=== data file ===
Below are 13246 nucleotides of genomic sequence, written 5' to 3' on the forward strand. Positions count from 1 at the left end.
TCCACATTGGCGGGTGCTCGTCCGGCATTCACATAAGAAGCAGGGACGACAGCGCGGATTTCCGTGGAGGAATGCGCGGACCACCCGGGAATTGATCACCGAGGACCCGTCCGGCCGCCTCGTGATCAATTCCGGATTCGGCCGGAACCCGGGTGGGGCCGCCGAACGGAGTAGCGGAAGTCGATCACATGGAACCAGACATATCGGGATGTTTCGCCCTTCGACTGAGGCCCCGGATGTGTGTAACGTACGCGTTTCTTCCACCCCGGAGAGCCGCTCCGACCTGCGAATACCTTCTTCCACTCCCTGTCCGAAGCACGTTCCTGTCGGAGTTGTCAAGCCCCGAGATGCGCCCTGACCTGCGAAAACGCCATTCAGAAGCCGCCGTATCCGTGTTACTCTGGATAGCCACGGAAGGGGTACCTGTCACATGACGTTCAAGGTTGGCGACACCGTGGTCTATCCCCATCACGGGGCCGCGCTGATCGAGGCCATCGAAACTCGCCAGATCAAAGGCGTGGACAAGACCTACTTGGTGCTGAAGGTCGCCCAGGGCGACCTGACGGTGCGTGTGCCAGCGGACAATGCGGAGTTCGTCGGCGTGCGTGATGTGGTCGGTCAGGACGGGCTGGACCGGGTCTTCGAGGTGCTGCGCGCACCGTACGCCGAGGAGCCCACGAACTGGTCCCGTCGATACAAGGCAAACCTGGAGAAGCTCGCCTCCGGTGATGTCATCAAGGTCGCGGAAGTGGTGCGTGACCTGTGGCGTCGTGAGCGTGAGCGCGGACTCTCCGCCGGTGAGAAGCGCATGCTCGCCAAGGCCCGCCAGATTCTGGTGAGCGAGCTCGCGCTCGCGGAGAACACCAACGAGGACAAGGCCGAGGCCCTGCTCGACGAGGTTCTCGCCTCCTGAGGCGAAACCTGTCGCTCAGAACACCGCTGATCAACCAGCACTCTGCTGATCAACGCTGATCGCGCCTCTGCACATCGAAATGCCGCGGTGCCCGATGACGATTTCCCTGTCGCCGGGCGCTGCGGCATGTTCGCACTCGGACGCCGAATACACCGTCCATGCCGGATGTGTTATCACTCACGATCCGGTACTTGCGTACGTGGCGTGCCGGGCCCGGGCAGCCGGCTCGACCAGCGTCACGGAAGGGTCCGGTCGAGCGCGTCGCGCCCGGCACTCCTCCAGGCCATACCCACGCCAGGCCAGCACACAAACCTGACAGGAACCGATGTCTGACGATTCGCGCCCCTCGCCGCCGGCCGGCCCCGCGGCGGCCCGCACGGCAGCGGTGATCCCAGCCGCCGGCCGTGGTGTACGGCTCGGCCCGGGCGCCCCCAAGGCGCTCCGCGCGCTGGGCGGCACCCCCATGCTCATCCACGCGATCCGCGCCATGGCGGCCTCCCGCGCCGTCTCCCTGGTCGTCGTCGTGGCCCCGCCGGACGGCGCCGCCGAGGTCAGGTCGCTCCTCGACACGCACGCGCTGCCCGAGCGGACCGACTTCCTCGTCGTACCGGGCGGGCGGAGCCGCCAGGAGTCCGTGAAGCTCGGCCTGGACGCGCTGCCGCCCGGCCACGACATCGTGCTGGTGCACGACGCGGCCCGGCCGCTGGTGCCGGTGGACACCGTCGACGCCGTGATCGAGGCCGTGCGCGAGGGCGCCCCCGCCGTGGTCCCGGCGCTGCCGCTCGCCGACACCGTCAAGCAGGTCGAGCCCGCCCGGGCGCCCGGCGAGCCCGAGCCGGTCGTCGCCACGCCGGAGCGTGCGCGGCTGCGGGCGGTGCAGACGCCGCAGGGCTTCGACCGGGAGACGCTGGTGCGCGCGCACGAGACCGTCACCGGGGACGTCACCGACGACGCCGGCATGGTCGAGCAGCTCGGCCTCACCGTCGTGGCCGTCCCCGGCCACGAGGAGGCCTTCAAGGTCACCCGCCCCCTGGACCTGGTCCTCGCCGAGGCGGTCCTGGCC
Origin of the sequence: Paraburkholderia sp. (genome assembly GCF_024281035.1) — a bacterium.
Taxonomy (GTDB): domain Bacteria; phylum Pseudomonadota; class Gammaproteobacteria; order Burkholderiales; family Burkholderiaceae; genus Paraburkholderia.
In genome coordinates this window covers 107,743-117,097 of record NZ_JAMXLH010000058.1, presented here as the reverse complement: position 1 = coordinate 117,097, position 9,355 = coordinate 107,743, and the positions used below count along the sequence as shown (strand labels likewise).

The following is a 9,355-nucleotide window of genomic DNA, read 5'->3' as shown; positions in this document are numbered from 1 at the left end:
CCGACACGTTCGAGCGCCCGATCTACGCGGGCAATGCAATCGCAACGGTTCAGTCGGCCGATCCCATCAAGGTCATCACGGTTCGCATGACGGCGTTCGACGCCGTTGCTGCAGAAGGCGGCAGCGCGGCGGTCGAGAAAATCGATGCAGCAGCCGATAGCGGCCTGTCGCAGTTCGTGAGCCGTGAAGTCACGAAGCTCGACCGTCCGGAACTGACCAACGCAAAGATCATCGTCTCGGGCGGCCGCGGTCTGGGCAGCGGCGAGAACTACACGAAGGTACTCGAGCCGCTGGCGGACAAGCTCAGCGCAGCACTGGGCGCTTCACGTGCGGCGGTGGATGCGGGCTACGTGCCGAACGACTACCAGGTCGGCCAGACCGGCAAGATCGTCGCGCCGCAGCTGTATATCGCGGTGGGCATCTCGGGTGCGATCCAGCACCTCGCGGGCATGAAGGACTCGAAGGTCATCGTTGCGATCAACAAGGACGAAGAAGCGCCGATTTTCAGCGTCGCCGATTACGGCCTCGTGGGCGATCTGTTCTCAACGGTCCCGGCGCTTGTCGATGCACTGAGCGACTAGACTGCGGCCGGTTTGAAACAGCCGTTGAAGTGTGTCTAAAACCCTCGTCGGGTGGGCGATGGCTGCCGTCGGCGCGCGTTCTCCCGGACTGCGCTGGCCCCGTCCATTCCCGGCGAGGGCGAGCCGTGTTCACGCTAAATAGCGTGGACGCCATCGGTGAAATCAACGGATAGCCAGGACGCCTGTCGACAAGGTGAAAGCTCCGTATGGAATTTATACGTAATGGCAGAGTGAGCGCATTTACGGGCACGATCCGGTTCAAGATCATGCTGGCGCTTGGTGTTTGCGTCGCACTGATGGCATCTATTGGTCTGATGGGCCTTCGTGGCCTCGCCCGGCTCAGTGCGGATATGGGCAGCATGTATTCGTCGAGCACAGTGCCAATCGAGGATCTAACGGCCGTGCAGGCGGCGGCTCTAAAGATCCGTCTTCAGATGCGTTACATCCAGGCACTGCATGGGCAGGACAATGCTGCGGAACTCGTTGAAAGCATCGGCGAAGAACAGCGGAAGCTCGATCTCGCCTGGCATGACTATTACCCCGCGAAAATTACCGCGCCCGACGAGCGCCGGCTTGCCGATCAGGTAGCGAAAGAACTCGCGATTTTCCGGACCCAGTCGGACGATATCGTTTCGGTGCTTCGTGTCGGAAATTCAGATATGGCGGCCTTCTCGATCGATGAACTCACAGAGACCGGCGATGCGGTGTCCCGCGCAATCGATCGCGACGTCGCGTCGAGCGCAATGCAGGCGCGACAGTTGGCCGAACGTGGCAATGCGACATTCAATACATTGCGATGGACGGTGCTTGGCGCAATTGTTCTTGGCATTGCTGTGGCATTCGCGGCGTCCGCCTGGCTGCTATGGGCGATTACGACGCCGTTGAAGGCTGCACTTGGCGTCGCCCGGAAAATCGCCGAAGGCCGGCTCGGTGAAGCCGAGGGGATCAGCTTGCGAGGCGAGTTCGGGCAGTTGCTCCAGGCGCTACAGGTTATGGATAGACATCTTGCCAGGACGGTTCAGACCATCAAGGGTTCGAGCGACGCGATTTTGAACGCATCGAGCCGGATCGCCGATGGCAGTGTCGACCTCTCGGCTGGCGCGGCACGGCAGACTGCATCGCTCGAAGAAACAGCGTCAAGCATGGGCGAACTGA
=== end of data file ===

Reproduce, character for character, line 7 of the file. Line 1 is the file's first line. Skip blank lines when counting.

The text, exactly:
CCGACACGTTCGAGCGCCCGATCTACGCGGGCAATGCAATCGCAACGGTTCAGTCGGCCGATCCCATCAAGGTCATCACGGTTCGCATGACGGCGTTCGACGCCGTTGCTGCAGAAGGCGGCAGCGCGGCGGTCGAGAAAATCGATGCAGCAGCCGATAGCGGCCTGTCGCAGTTCGTGAGCCGTGAAGTCACGAAGCTCGACCGTCCGGAACTGACCAACGCAAAGATCATCGTCTCGGGCGGCCGCGGTCTGGGCAGCGGCGAGAACTACACGAAGGTACTCGAGCCGCTGGCGGACAAGCTCAGCGCAGCACTGGGCGCTTCACGTGCGGCGGTGGATGCGGGCTACGTGCCGAACGACTACCAGGTCGGCCAGACCGGCAAGATCGTCGCGCCGCAGCTGTATATCGCGGTGGGCATCTCGGGTGCGATCCAGCACCTCGCGGGCATGAAGGACTCGAAGGTCATCGTTGCGATCAACAAGGACGAAGAAGCGCCGATTTTCAGCGTCGCCGATTACGGCCTCGTGGGCGATCTGTTCTCAACGGTCCCGGCGCTTGTCGATGCACTGAGCGACTAGACTGCGGCCGGTTTGAAACAGCCGTTGAAGTGTGTCTAAAACCCTCGTCGGGTGGGCGATGGCTGCCGTCGGCGCGCGTTCTCCCGGACTGCGCTGGCCCCGTCCATTCCCGGCGAGGGCGAGCCGTGTTCACGCTAAATAGCGTGGACGCCATCGGTGAAATCAACGGATAGCCAGGACGCCTGTCGACAAGGTGAAAGCTCCGTATGGAATTTATACGTAATGGCAGAGTGAGCGCATTTACGGGCACGATCCGGTTCAAGATCATGCTGGCGCTTGGTGTTTGCGTCGCACTGATGGCATCTATTGGTCTGATGGGCCTTCGTGGCCTCGCCCGGCTCAGTGCGGATATGGGCAGCATGTATTCGTCGAGCACAGTGCCAATCGAGGATCTAACGGCCGTGCAGGCGGCGGCTCTAAAGATCCGTCTTCAGATGCGTTACATCCAGGCACTGCATGGGCAGGACAATGCTGCGGAACTCGTTGAAAGCATCGGCGAAGAACAGCGGAAGCTCGATCTCGCCTGGCATGACTATTACCCCGCGAAAATTACCGCGCCCGACGAGCGCCGGCTTGCCGATCAGGTAGCGAAAGAACTCGCGATTTTCCGGACCCAGTCGGACGATATCGTTTCGGTGCTTCGTGTCGGAAATTCAGATATGGCGGCCTTCTCGATCGATGAACTCACAGAGACCGGCGATGCGGTGTCCCGCGCAATCGATCGCGACGTCGCGTCGAGCGCAATGCAGGCGCGACAGTTGGCCGAACGTGGCAATGCGACATTCAATACATTGCGATGGACGGTGCTTGGCGCAATTGTTCTTGGCATTGCTGTGGCATTCGCGGCGTCCGCCTGGCTGCTATGGGCGATTACGACGCCGTTGAAGGCTGCACTTGGCGTCGCCCGGAAAATCGCCGAAGGCCGGCTCGGTGAAGCCGAGGGGATCAGCTTGCGAGGCGAGTTCGGGCAGTTGCTCCAGGCGCTACAGGTTATGGATAGACATCTTGCCAGGACGGTTCAGACCATCAAGGGTTCGAGCGACGCGATTTTGAACGCATCGAGCCGGATCGCCGATGGCAGTGTCGACCTCTCGGCTGGCGCGGCACGGCAGACTGCATCGCTCGAAGAAACAGCGTCAAGCATGGGCGAACTGA